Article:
Perhaps this vision seems pollyannaish, but the reverse, unrelenting criticism, is equally cynical. The reform-minded academic journal Education Next runs a national poll every year asking respondents to grade both their local schools and national education more generally. And every year, Americans rate the broader system poorly but give their local school an A or B. It’s easy to hate our education system as an abstraction but most Americans remain satisfied with Miss Penny, the kindergarten teacher who has taught just down the street for thirty years. We often characterize public systems as major, urban behemoths but most public schools are small organizations in small towns—the little platoons that conservatives revere

Hess is wary of choice advocates who seem “giddy about the chance to disrupt lives and communities” and “reformers who seem like revolutionaries.” Choice advocates—and I count myself among them—must be wary of becoming education Jacobins. Too quick a change without a sufficient replacement could trade out old problems for new ones.

With proper caution in mind, it’s imperative that conservatives keep school board seats and the cultural battles around our schools competitive. For the foreseeable future, most American children will still attend public schools. Conservatives cannot choose the Benedict Option, cloister themselves into their private institutions, and leave these schools for everyone else. As AEI scholar Robert Pondiscio succinctly put it, conservatives cannot give up fighting for public schools for one simple reason: “They are where the children are.” While perhaps irredeemably beset with bureaucratic rot and progressive ideology, public schools are inherently conservative institutions—handing along our traditions and knowledge to the next generation—and we cannot abandon them, at least not yet.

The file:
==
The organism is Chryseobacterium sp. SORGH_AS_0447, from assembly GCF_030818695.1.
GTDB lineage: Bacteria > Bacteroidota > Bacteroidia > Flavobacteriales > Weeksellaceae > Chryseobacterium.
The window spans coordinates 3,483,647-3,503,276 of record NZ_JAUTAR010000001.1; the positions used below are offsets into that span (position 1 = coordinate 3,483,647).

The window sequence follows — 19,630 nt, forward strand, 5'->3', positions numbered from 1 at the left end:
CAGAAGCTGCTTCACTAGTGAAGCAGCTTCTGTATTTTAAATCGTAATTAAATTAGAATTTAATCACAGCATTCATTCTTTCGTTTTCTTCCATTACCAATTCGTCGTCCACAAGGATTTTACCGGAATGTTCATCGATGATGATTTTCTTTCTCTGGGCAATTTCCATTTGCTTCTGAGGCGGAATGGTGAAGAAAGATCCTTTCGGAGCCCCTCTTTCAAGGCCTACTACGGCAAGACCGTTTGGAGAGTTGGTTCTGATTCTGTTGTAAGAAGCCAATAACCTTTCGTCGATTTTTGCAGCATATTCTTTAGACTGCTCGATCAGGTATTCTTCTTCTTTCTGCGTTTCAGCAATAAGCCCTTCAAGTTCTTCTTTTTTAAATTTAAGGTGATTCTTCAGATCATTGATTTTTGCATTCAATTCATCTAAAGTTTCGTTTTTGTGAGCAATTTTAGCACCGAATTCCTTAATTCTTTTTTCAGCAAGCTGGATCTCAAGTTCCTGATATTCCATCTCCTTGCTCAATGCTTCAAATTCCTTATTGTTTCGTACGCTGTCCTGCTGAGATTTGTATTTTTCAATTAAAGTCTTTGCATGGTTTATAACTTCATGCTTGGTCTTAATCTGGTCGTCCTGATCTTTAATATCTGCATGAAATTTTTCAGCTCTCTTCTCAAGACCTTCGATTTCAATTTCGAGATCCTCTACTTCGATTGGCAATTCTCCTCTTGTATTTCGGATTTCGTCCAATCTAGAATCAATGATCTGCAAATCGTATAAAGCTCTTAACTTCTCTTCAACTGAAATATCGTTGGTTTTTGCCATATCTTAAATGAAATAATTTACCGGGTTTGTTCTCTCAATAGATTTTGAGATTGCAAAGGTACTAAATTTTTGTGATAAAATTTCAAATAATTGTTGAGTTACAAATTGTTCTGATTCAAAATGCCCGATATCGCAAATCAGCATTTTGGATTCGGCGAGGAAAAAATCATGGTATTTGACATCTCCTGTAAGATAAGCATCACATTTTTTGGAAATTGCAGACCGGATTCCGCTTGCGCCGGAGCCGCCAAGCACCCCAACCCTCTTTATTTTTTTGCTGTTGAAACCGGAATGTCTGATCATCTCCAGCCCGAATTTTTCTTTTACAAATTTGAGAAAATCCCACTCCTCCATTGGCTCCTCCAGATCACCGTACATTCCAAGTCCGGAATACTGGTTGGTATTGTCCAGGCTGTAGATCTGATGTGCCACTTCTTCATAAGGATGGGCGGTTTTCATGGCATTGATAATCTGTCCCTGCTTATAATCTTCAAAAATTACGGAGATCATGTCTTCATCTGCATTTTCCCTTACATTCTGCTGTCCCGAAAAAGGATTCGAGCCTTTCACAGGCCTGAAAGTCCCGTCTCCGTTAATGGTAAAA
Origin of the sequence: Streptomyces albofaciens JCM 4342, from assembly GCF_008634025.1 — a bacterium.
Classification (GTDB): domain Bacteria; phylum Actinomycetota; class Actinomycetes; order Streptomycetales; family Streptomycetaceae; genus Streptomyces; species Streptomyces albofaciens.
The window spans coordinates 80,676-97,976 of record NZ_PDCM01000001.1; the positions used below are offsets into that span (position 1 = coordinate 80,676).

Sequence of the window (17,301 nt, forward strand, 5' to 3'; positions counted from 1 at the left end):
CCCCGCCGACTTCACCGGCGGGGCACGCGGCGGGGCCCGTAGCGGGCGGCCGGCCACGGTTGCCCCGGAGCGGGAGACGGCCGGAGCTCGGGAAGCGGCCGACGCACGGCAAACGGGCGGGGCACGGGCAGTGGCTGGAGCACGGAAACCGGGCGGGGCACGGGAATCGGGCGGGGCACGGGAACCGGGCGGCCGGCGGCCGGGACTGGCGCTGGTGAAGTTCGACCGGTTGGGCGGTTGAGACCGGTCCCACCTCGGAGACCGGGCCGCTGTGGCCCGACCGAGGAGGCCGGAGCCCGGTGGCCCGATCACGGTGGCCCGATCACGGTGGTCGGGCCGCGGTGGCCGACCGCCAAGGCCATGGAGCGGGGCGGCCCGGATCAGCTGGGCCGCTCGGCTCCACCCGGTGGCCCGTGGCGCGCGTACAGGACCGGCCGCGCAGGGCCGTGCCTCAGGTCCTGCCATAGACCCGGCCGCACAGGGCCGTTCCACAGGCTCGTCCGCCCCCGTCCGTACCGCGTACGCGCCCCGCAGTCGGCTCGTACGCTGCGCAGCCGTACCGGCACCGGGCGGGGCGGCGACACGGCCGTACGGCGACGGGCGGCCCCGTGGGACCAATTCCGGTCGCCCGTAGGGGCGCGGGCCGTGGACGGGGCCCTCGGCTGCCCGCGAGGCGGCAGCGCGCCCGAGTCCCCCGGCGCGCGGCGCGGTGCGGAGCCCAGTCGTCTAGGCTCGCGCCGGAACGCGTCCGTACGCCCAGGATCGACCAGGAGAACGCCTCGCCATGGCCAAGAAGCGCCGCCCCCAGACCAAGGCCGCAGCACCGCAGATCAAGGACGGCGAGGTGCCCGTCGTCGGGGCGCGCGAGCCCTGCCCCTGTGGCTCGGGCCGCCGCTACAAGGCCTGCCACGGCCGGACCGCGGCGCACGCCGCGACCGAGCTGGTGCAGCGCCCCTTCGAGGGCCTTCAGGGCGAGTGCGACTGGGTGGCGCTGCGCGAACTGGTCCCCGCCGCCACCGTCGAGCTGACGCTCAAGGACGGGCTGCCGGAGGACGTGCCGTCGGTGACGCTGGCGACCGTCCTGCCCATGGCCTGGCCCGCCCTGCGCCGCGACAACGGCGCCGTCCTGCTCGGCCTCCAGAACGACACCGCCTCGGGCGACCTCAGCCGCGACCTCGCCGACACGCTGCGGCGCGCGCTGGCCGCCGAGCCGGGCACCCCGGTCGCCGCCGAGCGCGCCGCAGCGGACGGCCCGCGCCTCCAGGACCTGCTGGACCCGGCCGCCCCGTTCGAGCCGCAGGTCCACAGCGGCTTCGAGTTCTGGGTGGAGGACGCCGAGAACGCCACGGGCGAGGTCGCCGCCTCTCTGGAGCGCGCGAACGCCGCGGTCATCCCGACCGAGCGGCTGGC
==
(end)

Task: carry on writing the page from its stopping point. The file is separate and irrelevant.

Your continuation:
None of these shortcomings of school choice policies are clearly damning, nor can all of them be solved with regulation or legal frameworks. We can likely maintain much of what public schools promise but increased transiency may just be a new reality. Similarly, many failings that people like to heap upon public schools are really failings of the society at large. For example, schools cannot fix broken homes, and so we will see many of the same ills plaguing our schools after universal choice.

That being said, Hess rightly acknowledges that we don’t speak about airline or telecommunication choice as sufficient policies but “deregulation, infrastructure, and supply-side dynamics.” Education policy too must deal with more than mere choice. Do ESAs phase out in higher incomes? What will be the place of standardized tests and centralized curricula requirements? How are teachers licensed and schools accredited? What happens to system schools or homeschools that fail to educate their students?

Hess casts a compelling vision of what this could be—families mixing and matching homeschooling with two-day-a-week in-building classes, course choice, co-ops, microschools, and much more. In order to bring that almost Cambrian explosion of different options and choices to reality, conservatives need to begin planning for everything that happens after states pass universal ESA or voucher laws. That begins with anticipating the very real tradeoffs and difficulties of the new system, and working to form the legal, policy, and cultural framework that can support a thriving educational system.